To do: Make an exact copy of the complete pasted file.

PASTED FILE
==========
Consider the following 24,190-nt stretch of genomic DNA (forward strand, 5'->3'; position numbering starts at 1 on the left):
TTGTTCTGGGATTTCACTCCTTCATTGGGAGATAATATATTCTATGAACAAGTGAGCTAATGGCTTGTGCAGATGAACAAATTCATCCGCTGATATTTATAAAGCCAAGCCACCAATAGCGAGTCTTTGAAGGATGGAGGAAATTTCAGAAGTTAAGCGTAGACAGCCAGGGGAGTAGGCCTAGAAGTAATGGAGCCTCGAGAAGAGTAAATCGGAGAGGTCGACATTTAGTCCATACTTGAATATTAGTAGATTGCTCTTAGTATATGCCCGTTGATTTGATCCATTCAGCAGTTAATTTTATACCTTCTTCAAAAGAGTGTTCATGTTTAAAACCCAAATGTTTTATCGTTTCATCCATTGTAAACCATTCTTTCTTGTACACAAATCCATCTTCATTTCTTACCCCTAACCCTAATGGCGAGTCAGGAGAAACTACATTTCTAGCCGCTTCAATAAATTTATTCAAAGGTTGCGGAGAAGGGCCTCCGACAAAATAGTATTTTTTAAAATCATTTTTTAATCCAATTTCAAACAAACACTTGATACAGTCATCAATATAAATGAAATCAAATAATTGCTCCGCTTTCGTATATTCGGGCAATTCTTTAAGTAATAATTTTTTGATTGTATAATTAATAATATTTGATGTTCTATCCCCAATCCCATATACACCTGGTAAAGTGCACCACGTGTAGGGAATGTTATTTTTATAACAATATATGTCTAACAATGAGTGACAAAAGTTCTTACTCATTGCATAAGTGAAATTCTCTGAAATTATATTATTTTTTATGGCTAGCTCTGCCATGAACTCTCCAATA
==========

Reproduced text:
Consider the following 24,190-nt stretch of genomic DNA (forward strand, 5'->3'; position numbering starts at 1 on the left):
TTGTTCTGGGATTTCACTCCTTCATTGGGAGATAATATATTCTATGAACAAGTGAGCTAATGGCTTGTGCAGATGAACAAATTCATCCGCTGATATTTATAAAGCCAAGCCACCAATAGCGAGTCTTTGAAGGATGGAGGAAATTTCAGAAGTTAAGCGTAGACAGCCAGGGGAGTAGGCCTAGAAGTAATGGAGCCTCGAGAAGAGTAAATCGGAGAGGTCGACATTTAGTCCATACTTGAATATTAGTAGATTGCTCTTAGTATATGCCCGTTGATTTGATCCATTCAGCAGTTAATTTTATACCTTCTTCAAAAGAGTGTTCATGTTTAAAACCCAAATGTTTTATCGTTTCATCCATTGTAAACCATTCTTTCTTGTACACAAATCCATCTTCATTTCTTACCCCTAACCCTAATGGCGAGTCAGGAGAAACTACATTTCTAGCCGCTTCAATAAATTTATTCAAAGGTTGCGGAGAAGGGCCTCCGACAAAATAGTATTTTTTAAAATCATTTTTTAATCCAATTTCAAACAAACACTTGATACAGTCATCAATATAAATGAAATCAAATAATTGCTCCGCTTTCGTATATTCGGGCAATTCTTTAAGTAATAATTTTTTGATTGTATAATTAATAATATTTGATGTTCTATCCCCAATCCCATATACACCTGGTAAAGTGCACCACGTGTAGGGAATGTTATTTTTATAACAATATATGTCTAACAATGAGTGACAAAAGTTCTTACTCATTGCATAAGTGAAATTCTCTGAAATTATATTATTTTTTATGGCTAGCTCTGCCATGAACTCTCCAATA